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In court cases around the country, a common way to defend a client against allegations of sexual harassment or sexual violence is to blame the victim. Defense lawyers dig into a victim’s sexual history, talk about how much she had to drink before an alleged assault, suggest she led the attacker on – or worse, question her sanity.

Unfortunately, in recent years, as a city, we have had some missteps on this issue. In the case of Anthony Arevalos, the police officer convicted of sexual battery, the city defended itself using some of these techniques. First, the city hired a private investigator to follow Arevalos’ victim, then the city accused her of “bribing him with her panties.”

In one of the many Bob Filner cases, witnesses who were deposed by his defense team were attacked by attorneys representing the third parties. They were asked disturbing personal questions about their sexual histories and social lives, as if that would somehow undermine the importance of what they had to say.

Although it is the duty of the city attorney’s office to zealously defend the city of San Diego against any and all legal challenges, we must find a way to balance the interests of our client (the city) with the rights of potential victims – particularly given our role as public attorneys.

I have represented parties on both sides of cases involving sexual harassment. As a seasoned litigator and trial lawyer, I know that attacking a victim is not only reprehensible, but also not a necessary or even wise legal strategy. A skilled attorney can defend his or her client and limit liability without participating in slut-shaming and victim-blaming.

Treating victims with respect will also often save money by resolving cases early, before attorneys’ fees are racked up and before victims are so mistreated in the litigation that they seek more compensation than they would have settled for earlier.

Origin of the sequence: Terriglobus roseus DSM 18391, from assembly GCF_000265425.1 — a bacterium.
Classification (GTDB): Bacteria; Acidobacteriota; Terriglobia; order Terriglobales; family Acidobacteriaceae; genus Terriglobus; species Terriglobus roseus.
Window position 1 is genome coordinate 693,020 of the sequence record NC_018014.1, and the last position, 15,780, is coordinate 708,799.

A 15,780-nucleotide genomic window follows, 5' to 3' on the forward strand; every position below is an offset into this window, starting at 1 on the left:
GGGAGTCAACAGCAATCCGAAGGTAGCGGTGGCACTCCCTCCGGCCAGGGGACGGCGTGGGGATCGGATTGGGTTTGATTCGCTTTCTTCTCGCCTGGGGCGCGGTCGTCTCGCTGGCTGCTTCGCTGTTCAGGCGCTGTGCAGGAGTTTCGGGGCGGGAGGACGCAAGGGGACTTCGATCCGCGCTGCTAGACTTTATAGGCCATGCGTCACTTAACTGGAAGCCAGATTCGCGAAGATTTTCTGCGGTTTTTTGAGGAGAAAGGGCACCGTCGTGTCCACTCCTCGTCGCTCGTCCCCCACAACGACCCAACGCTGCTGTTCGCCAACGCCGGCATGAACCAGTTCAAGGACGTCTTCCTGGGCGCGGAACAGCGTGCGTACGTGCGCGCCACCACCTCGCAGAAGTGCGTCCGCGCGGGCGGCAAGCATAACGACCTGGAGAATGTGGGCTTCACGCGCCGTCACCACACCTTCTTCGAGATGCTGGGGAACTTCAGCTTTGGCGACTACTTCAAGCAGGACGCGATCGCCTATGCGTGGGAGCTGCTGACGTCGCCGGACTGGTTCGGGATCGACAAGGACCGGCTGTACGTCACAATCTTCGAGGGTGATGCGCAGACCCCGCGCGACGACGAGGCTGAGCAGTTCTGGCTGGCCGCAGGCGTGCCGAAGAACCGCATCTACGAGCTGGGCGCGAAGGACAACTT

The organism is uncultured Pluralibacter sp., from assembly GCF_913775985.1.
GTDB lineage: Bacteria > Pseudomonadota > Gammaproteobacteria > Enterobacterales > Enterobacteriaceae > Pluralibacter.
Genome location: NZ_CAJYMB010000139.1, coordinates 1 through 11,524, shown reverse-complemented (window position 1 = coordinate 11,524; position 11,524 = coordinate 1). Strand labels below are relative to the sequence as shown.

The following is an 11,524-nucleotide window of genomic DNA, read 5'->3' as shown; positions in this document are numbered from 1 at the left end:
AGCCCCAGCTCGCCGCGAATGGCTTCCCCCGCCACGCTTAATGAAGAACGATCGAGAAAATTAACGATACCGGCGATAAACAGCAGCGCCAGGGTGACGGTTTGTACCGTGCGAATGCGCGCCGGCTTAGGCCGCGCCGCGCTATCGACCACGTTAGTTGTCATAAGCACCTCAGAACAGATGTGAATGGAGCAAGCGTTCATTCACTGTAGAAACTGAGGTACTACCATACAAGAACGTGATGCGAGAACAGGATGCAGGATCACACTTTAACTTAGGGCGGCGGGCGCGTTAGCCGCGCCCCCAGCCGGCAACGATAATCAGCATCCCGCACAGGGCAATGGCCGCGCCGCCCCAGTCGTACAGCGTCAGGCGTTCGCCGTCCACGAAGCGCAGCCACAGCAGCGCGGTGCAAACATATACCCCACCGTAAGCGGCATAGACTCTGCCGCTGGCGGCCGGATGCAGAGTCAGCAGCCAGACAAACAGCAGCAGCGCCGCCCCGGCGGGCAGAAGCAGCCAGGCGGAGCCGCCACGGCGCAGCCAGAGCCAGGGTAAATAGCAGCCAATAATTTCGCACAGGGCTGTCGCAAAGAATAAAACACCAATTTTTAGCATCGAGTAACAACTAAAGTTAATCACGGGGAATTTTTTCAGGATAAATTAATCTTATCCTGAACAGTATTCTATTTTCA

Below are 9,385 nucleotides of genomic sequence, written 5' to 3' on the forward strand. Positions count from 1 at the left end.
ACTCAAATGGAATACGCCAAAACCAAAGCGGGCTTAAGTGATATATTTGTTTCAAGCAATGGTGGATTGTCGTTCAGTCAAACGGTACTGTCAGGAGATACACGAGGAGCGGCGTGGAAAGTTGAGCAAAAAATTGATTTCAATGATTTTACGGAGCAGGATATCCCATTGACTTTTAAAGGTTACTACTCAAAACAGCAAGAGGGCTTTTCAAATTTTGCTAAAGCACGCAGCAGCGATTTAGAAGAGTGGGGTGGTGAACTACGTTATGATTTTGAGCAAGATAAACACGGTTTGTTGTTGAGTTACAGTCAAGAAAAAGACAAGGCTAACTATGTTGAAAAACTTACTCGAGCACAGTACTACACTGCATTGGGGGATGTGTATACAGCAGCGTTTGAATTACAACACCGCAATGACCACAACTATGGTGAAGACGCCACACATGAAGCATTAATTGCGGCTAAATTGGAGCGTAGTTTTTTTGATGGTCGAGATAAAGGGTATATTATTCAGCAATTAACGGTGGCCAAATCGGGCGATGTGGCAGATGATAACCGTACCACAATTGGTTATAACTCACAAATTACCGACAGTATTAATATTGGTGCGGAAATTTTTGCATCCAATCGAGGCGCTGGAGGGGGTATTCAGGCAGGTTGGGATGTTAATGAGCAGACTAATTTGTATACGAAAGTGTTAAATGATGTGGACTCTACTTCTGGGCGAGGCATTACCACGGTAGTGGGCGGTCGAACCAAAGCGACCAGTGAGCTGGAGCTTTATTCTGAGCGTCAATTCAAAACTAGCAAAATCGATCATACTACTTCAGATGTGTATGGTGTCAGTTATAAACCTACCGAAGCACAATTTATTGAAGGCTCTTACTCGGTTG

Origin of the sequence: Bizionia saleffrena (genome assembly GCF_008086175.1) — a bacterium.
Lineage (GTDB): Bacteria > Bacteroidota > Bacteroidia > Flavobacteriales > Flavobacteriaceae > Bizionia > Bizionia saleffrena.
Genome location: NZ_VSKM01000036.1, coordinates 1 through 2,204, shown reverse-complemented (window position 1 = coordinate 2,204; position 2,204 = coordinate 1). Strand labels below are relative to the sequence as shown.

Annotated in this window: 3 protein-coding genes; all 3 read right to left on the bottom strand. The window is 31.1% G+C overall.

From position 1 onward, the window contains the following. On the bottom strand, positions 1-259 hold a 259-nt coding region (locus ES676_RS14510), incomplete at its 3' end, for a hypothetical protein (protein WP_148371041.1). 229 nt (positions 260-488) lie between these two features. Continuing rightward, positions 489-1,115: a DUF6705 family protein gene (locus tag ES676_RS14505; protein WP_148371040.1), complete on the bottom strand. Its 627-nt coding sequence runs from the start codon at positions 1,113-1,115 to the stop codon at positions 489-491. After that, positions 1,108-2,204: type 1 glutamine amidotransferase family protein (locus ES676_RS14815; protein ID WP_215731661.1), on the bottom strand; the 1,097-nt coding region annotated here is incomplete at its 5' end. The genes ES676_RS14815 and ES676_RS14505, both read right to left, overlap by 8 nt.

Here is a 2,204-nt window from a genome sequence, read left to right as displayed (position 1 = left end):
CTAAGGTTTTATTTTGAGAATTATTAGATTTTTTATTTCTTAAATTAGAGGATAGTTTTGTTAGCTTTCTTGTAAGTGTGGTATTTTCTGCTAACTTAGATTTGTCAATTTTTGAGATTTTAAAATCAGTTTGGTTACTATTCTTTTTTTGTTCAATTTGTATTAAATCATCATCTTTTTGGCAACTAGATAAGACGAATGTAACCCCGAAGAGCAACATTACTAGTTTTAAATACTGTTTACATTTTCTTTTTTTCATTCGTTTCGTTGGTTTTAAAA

There is also an insidious harm that comes from attacking victims. Other victims will fear coming forward when they see how victims are treated. This is something a public attorney like the city attorney should never condone, encourage or support.

This is why as city attorney I will change the way we do things when defending the city against such cases. First, we will investigate the underlying allegations to determine for ourselves whether the alleged conduct took place. We will do so respectfully and conscientious of the courage victims have in coming forward. If we determine the allegations are true, we will do what we can to limit the city’s potential liability and resolve the matter as quickly as possible, while doing what we can to right the wrong.

Second, we will not engage in slut-shaming or victim-blaming. In the workplace, there is no instance where a person opens the door to sexual harassment or sexual violence. We should not be asking victims why they wore provocative clothing, how sexually active they are or question their role in “encouraging” inappropriate behavior.

Third, we will protect witnesses or others involved in any case from the abuses of outside attorneys. It will not be enough to object when a line of questioning becomes abusive or inappropriate; rather, we will end the depositions and seek appropriate court orders to restrict the type of questions that may be asked. Our own investigators and attorneys will be similarly respectful when interviewing potential victims of sexual harassment or sexual violence.

When defending a client, attorneys seek to determine the truth of what happened at a moment in time. We can do this without personally attacking or humiliating people who may have been victims of sexual harassment or sexual violence. To do otherwise is to re-victimize these individuals and make it less likely that the next victim will have the courage to report abusive conduct.

As the city attorney, I will have the responsibility of defending the city, but to do so in a manner that also recognizes the importance of protecting victims. I do not believe these goals are mutually exclusive, and a city attorney’s office under my leadership will achieve both effectively.

Gil Cabrera, a candidate for city attorney, is principal of The Cabrera Firm and a former chair of the San Diego Ethics Commission. Cabrera’s commentary has been edited for style and clarity. See anything in there we should fact check? Tell us what to check out here.

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